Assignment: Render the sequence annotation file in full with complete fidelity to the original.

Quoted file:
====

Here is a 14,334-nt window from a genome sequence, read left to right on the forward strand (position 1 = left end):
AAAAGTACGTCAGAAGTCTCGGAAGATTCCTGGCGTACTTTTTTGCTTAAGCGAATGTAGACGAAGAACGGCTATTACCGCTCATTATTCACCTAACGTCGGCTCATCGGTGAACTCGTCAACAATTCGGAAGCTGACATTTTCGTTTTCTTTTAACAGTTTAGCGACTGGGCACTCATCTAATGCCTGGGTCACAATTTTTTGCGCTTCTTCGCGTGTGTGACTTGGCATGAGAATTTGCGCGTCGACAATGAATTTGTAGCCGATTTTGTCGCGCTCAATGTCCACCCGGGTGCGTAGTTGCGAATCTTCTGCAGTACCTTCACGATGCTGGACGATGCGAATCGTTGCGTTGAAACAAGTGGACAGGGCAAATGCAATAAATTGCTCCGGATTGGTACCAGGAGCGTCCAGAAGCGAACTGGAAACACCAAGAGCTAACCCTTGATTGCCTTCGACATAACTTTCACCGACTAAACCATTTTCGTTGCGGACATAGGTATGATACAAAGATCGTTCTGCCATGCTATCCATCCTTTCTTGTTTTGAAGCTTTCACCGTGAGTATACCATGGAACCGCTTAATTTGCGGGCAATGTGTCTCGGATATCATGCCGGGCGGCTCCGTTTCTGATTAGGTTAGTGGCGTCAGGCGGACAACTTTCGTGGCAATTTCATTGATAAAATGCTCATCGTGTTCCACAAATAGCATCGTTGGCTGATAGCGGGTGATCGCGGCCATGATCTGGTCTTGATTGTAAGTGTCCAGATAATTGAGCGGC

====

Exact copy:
Here is a 14,334-nt window from a genome sequence, read left to right on the forward strand (position 1 = left end):
AAAAGTACGTCAGAAGTCTCGGAAGATTCCTGGCGTACTTTTTTGCTTAAGCGAATGTAGACGAAGAACGGCTATTACCGCTCATTATTCACCTAACGTCGGCTCATCGGTGAACTCGTCAACAATTCGGAAGCTGACATTTTCGTTTTCTTTTAACAGTTTAGCGACTGGGCACTCATCTAATGCCTGGGTCACAATTTTTTGCGCTTCTTCGCGTGTGTGACTTGGCATGAGAATTTGCGCGTCGACAATGAATTTGTAGCCGATTTTGTCGCGCTCAATGTCCACCCGGGTGCGTAGTTGCGAATCTTCTGCAGTACCTTCACGATGCTGGACGATGCGAATCGTTGCGTTGAAACAAGTGGACAGGGCAAATGCAATAAATTGCTCCGGATTGGTACCAGGAGCGTCCAGAAGCGAACTGGAAACACCAAGAGCTAACCCTTGATTGCCTTCGACATAACTTTCACCGACTAAACCATTTTCGTTGCGGACATAGGTATGATACAAAGATCGTTCTGCCATGCTATCCATCCTTTCTTGTTTTGAAGCTTTCACCGTGAGTATACCATGGAACCGCTTAATTTGCGGGCAATGTGTCTCGGATATCATGCCGGGCGGCTCCGTTTCTGATTAGGTTAGTGGCGTCAGGCGGACAACTTTCGTGGCAATTTCATTGATAAAATGCTCATCGTGTTCCACAAATAGCATCGTTGGCTGATAGCGGGTGATCGCGGCCATGATCTGGTCTTGATTGTAAGTGTCCAGATAATTGAGCGGC